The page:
Kinesiology for stress
Do you feel stuck or stagnant in one or several area(s) of your life?
Are you holding a checklist of things you need “to do” and feeling stressed by it?
Do you find yourself overreacting to certain situation(s) without being able to control yourself?
Have you ever wondered why certain situations seem to trigger you when the next person might not be?
Do you feel overwhelmed in one or more area(s) of your life?
Do you find it hard to make decisions?
Do you find it hard to relax or fall asleep because you keep thinking about what is causing you stress?
Is there a particular area of your life that is causing you stress? Relationship, work, finance, kids?
Are you currently experiencing a life changing situation? Career change, relocation, separation?
Are you a perfectionist? Do you find it difficult to be satisfied?
Would you like to invite flow and ease in your life?
If you answered Yes to any of these questions, Holistic Kinesiology could be your solution.
In general, stress arises from frustration, life changes, conflict, lack of control, and uncertainty. It can be driven and aggravated by limiting beliefs we hold about ourselves which constrains ourselves in patterns of “I should be…”, “need to achieve”, “trying to meet people’s expectation” creating sense of overload, irritability and anger.
Using Kinesiology, I can help you find and understand the root cause of your stress, uncover patterns and limiting beliefs your brain is running so that the body can start to let go of the stress. Various cognitive and energetic techniques can then be used to unlock and integrate past experiences to restore flow & ease in your life.
Supporting a holistic approach to stress, I will also provide you with nutritional and lifestyle advices and easy tips to help you deal with stress and replenish yourself.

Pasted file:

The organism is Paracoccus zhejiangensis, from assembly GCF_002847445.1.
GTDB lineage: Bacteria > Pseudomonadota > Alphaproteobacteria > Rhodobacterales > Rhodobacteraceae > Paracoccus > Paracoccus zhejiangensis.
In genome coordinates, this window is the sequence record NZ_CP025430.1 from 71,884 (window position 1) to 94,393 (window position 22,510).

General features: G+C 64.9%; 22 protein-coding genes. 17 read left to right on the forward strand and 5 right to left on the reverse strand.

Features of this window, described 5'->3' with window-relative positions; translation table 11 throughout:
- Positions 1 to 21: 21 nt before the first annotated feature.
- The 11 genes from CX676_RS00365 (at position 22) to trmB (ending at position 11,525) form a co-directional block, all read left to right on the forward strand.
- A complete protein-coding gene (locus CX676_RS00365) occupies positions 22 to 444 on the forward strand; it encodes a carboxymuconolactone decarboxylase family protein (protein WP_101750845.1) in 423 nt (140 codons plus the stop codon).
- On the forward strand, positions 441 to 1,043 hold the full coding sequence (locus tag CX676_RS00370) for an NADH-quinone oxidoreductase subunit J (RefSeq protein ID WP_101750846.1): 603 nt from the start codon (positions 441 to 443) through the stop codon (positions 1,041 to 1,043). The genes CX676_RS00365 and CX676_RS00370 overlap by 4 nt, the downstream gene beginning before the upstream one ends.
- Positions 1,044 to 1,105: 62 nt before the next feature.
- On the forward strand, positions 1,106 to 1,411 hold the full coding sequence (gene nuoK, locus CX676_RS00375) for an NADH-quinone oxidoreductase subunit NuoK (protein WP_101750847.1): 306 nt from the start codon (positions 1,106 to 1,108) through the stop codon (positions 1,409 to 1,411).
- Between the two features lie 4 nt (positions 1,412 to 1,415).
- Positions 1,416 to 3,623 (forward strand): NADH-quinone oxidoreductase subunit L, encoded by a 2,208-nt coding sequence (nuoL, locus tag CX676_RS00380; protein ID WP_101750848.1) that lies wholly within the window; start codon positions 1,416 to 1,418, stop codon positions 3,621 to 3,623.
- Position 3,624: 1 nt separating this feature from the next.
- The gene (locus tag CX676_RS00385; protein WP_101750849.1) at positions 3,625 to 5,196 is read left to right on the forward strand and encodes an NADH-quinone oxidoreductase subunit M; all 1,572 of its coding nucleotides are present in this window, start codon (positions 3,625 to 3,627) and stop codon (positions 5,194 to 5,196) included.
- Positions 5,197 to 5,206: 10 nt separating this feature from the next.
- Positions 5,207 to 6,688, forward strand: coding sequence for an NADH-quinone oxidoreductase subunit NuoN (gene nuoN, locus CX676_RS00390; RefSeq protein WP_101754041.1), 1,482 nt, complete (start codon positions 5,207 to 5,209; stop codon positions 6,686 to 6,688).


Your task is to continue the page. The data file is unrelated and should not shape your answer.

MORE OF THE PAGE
The main hormones of the stress response are adrenalin (epinephrine) and cortisol.
In acute stress, such as an accident (or running away from a tiger for our ancestors), adrenalin prepares the fight/flight response to ensure survival and is responsible for increased heart rate, hypervigilance, rapid breathing. Cortisol is produced and its effects are felt over virtually the entire body and impact several homeostatic mechanisms. It raises blood sugar, insulin levels, moves blood to muscles and away from digestion, lower levels of sex hormones and break down protein store for energy. As the level of cortisol rises, its normal inhibitory feedback loop will gradually restore the hormone levels and bodily functions back to homeostasis.
Continued stress due to perceived threat whether real or imagined (whether it is running from a tiger or dealing with an obnoxious neighbour), can lead to a loss of ability to reset hormonal balance back to a non-stressed state and in the long term can lead to symptoms such as adrenal fatigue (burn out), weight gain, immune suppression (with increased susceptibility to colds and flu), joint pain, mood swings, anxiety, depression, insomnia, memory loss and digestive symptoms such as reflux and heartburn.
These hormones also counteract the efficient absorption process of some vitamins and minerals or depletes them. For example, research has identified that chronic stress depletes vitamin B6 .
Whilst some stress, of course, can be beneficial. The pressure it exerts can be an incentive to accomplish necessary goals. Long term stress as we saw above can lead to major chronic disease such as heart disease, diabetes, immune disease.
It is important to maintain a healthy diet when under stress and undertake some restorative and calming activities. Some of us though respond to stress and underlying fatigue by increasing the consumption of alcohol or caffeine intake. The catch 22 is that the physiological response to alcohol, caffeine and lack of sleep will actually just act in conjunction to raise the amount of cortisol in our bodies, augmenting the very stress we seek to combat.
For more information or to book a session please don’t hesitate to contact me.
1. Stough C, Simpson T, Lomas J, et al. Reducing occupational stress with a B-vitamin focussed intervention: a randomized clinical trial: study protocol. Nutrition Journal. 2014;13:122. doi:10.1186/1475-2891-13-122.